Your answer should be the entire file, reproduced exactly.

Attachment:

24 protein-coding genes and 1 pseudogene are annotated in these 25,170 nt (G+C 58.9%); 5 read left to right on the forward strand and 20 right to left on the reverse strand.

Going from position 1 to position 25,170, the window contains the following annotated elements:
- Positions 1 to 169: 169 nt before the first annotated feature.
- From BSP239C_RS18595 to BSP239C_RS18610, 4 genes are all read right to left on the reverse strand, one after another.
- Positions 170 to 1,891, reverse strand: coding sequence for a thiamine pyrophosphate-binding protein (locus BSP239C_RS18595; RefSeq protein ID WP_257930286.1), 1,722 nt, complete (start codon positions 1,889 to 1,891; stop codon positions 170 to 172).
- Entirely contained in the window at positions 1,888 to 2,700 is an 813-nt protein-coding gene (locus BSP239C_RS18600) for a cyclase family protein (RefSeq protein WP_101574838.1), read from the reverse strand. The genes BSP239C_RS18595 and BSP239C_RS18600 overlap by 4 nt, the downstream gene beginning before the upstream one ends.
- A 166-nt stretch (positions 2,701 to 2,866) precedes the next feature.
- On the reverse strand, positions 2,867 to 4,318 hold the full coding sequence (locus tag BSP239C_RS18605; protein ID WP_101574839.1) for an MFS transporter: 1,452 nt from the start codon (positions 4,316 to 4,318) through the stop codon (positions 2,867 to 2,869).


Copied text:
24 protein-coding genes and 1 pseudogene are annotated in these 25,170 nt (G+C 58.9%); 5 read left to right on the forward strand and 20 right to left on the reverse strand.

Going from position 1 to position 25,170, the window contains the following annotated elements:
- Positions 1 to 169: 169 nt before the first annotated feature.
- From BSP239C_RS18595 to BSP239C_RS18610, 4 genes are all read right to left on the reverse strand, one after another.
- Positions 170 to 1,891, reverse strand: coding sequence for a thiamine pyrophosphate-binding protein (locus BSP239C_RS18595; RefSeq protein ID WP_257930286.1), 1,722 nt, complete (start codon positions 1,889 to 1,891; stop codon positions 170 to 172).
- Entirely contained in the window at positions 1,888 to 2,700 is an 813-nt protein-coding gene (locus BSP239C_RS18600) for a cyclase family protein (RefSeq protein WP_101574838.1), read from the reverse strand. The genes BSP239C_RS18595 and BSP239C_RS18600 overlap by 4 nt, the downstream gene beginning before the upstream one ends.
- A 166-nt stretch (positions 2,701 to 2,866) precedes the next feature.
- On the reverse strand, positions 2,867 to 4,318 hold the full coding sequence (locus tag BSP239C_RS18605; protein ID WP_101574839.1) for an MFS transporter: 1,452 nt from the start codon (positions 4,316 to 4,318) through the stop codon (positions 2,867 to 2,869).